How months of tension between Citigroup and its regulators over the bank's tech and risk systems boiled over into the CEO's early re...
How months of tension between Citigroup and its regulators over the bank's tech and risk systems boiled over into the CEO's early retirement
When Citigroup's press release hit the wire at 8:30 a.m. last Thursday, it caught all of Wall Street off guard.
CEO Mike Corbat, just 60, would be stepping down as head of the third-largest US bank in February and handing the reins to the 53-year-old Jane Fraser. The change sets up Fraser to become the first female CEO of a major US bank.
Fraser's selection didn't surprise people — as the bank's president since last October, she was the heir apparent — but the announcement's timing did. When Corbat named Fraser as president, he said he looked forward to "leading our firm in the coming years."
Read more: Wall Street shatters a glass ceiling as Jane Fraser is announced as Citigroup's new CEO, becoming the first woman to lead a major US bank
Instead, he chose to retire after it became clear regulators were losing patience with his inability to fix risk, compliance, and technology systems, according to those familiar with the matter.
Business Insider spoke with seven current and former Citi employees, all of whom requested to speak anonymously to describe private conversations, about the lead-up to Corbat's early retirement.
"It was always Mike's plan to retire in 2021," a company spokeswoman said.
About the time Fraser was named Corbat's heir apparent, the CEO told some board members it was his intention to finish out a three-year financial plan that would end December 31, 2020, according to a person with knowledge of the matter. Whether that meant retiring two months after that or staying on longer, the CEO wouldn't say, the person said.
Authorities at the Office of the Comptroller of the Currency and the Federal Reserve are now preparing to punish Citigroup for failing to fix its control systems, The Wall Street Journal reported Monday. Regulators are expected to issue a consent order requiring the bank to fix its risk systems, the newspaper said.
They didn't, however, demand that Corbat step down, according to a person with knowledge of those conversations.
"While we never comment on our discussions with regulators, we are completely committed to improving our risk and control environment," a Citi spokeswoman said. "We appreciate the urgency of the tasks at hand."
The decision is a result of earlier efforts to persuade Citigroup to fix its risk controls. Entering this year, for example, Citigroup had numerous outstanding compliance- and technology-related issues that had been outlined in regulatory notices known as Matters Requiring Attention and Matters Requiring Immediate Attention, according to one of the people familiar with the matter.
Citigroup had multiple ones long past due, the person added.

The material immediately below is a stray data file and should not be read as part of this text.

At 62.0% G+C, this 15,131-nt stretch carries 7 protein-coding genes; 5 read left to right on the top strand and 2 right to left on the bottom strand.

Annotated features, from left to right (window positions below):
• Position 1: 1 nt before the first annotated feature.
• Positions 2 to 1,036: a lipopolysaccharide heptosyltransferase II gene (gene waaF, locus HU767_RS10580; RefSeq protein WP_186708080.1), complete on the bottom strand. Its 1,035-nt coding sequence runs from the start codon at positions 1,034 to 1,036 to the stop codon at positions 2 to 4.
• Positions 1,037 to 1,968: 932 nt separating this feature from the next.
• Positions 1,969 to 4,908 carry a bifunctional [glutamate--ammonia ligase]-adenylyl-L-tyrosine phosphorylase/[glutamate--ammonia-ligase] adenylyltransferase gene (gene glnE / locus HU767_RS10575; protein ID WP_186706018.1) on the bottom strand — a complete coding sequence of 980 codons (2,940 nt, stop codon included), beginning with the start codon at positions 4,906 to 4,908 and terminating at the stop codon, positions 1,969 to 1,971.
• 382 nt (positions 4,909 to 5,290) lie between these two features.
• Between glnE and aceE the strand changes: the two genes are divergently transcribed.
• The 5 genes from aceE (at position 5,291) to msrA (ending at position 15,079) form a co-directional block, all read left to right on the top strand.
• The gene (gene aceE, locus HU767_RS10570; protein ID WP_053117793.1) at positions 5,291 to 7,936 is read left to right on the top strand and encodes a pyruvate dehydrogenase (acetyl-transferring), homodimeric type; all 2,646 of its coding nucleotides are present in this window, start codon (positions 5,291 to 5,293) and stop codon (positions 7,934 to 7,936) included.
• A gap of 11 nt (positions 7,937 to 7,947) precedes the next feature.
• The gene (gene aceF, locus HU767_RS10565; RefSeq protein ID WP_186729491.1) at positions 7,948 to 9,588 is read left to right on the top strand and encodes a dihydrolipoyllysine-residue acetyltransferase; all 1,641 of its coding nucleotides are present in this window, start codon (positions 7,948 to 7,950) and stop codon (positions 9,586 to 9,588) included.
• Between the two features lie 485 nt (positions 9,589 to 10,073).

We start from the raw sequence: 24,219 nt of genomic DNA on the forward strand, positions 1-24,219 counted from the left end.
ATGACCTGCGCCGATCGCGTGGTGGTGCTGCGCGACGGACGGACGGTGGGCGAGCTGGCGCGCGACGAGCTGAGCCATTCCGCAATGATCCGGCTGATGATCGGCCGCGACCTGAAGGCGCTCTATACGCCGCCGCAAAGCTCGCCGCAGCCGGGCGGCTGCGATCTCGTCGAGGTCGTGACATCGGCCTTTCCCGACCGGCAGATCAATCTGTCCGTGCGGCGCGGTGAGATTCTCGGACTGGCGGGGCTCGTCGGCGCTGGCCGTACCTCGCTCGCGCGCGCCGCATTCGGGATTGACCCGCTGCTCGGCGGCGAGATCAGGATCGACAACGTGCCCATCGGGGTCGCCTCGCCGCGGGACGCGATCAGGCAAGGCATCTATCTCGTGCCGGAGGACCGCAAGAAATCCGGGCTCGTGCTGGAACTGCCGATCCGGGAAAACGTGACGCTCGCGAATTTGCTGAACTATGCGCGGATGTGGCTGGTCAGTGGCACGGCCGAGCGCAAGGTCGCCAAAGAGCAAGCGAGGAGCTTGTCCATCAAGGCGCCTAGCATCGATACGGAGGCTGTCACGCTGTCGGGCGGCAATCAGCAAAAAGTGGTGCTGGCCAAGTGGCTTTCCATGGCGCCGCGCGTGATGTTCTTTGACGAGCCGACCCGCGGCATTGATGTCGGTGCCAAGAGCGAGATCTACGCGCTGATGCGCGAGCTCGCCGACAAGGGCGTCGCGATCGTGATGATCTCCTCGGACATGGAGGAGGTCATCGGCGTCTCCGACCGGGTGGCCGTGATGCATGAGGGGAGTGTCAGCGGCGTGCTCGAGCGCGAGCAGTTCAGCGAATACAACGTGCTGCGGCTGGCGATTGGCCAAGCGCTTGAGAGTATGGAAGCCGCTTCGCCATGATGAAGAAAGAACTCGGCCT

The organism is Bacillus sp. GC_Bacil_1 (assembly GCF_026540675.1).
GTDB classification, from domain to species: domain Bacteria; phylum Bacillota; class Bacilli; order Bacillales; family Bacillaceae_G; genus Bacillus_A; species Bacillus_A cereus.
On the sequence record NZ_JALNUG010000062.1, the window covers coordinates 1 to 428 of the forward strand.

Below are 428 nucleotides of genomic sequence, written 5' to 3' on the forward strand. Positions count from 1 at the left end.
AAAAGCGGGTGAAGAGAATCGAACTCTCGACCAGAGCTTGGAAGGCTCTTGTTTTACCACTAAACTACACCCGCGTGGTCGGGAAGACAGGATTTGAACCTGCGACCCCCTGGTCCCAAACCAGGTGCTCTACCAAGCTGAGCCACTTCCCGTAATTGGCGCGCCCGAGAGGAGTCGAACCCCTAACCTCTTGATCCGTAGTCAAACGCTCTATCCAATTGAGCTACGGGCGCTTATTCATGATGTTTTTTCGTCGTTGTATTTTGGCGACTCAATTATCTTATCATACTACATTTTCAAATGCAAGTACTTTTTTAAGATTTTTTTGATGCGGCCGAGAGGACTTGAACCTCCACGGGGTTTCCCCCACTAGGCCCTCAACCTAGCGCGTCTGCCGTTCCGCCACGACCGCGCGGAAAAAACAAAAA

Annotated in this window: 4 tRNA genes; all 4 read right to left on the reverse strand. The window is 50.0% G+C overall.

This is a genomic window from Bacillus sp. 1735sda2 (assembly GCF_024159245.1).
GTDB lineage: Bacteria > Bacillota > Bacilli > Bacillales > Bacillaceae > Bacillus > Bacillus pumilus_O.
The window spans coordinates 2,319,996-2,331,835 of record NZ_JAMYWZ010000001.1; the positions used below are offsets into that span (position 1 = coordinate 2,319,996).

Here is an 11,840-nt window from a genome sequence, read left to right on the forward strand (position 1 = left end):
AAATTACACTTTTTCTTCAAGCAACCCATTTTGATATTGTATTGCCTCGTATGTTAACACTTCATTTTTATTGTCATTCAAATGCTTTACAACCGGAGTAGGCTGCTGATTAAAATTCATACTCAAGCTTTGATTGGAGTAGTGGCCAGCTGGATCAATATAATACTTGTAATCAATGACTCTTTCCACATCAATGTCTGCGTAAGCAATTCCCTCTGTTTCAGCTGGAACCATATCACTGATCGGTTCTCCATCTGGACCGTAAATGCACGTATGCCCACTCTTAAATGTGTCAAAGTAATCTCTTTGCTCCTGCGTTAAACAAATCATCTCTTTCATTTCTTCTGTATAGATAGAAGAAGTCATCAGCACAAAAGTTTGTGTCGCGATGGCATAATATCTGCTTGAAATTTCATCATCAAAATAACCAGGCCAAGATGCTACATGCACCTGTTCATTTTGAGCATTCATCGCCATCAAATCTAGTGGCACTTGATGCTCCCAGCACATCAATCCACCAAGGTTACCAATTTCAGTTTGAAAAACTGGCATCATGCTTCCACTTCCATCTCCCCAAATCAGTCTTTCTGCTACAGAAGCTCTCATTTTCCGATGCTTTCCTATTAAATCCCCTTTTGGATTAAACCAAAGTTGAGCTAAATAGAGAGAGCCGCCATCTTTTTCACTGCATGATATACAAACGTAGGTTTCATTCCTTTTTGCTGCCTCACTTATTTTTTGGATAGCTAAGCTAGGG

The notices are issued privately by regulators when they find controls or systems that aren't up to standards, and they typically come with firm deadlines by which the bank is expected to fix the weaknesses or present a plan to do so. The board of directors is often included on those communications.
As 2020 progressed, tensions with regulators mounted, a second source familiar with the matter said. Authorities were annoyed with Citigroup's noncompliance across numerous issues and felt as if they weren't being heard, the person said.
In August, Corbat sent a company memo detailing some of those challenges.
"We need to think about infrastructure and controls very differently," he wrote in the August 10 message. "We can't think of them as just something that is important to our regulators. It's not about getting remediation projects done or checking boxes."
Then $900 million mistakenly changed hands. The bank sent that amount — enough to pay off principal and interest owed — to a group of lenders to Revlon who were agitating to be paid. The lenders were locked in a legal standoff with the company when Citigroup sent its payment.
The bank is now locked in multiple lawsuits in an effort to recover the remaining money.
See also: Citi has quietly undergone a massive restructuring over the past year. Here are the businesses it overhauled and the executives who departed.
The episode was just the latest reminder that the controls of the bank were still not up to par in some areas, 12 years after the financial crisis laid bare a patchwork of technology systems that didn't talk to one another.
Citigroup is the amalgamation of dozens of companies glued together by Sandy Weill and his predecessors over decades of deals, and the bank seldom took the time to harmonize technology systems.
Those decisions have repeatedly come back to harm the bank. Seven years after the financial crisis, Citigroup paid hundreds of millions of dollars to settle claims of an overly lax compliance regime at its Mexico unit. Corbat sent Fraser to run Latin America from Miami and clean up the mess.
See more: Citi is cutting its footprint in costly locations to help fund its investments in risk technology after the bank's 'unacceptable' Revlon blunder
Last year, the bank paid £44 million to settle with the Bank of England's Prudential Regulation Authority over lapses in regulatory controls and governance issues in some of its European units.
While many banks have spent years improving their systems, the fines and lack of progress were a testament to Corbat's focus on cost controls, one of the people said. The CEO who had made operating efficiency and return-on-equity a hallmark of his strategy was often reluctant to spend the money or dedicate enough people to fix a problem the right way, the person said.
And now Fraser will be charged with spending money: $1 billion on improving Citigroup's infrastructure and technology systems.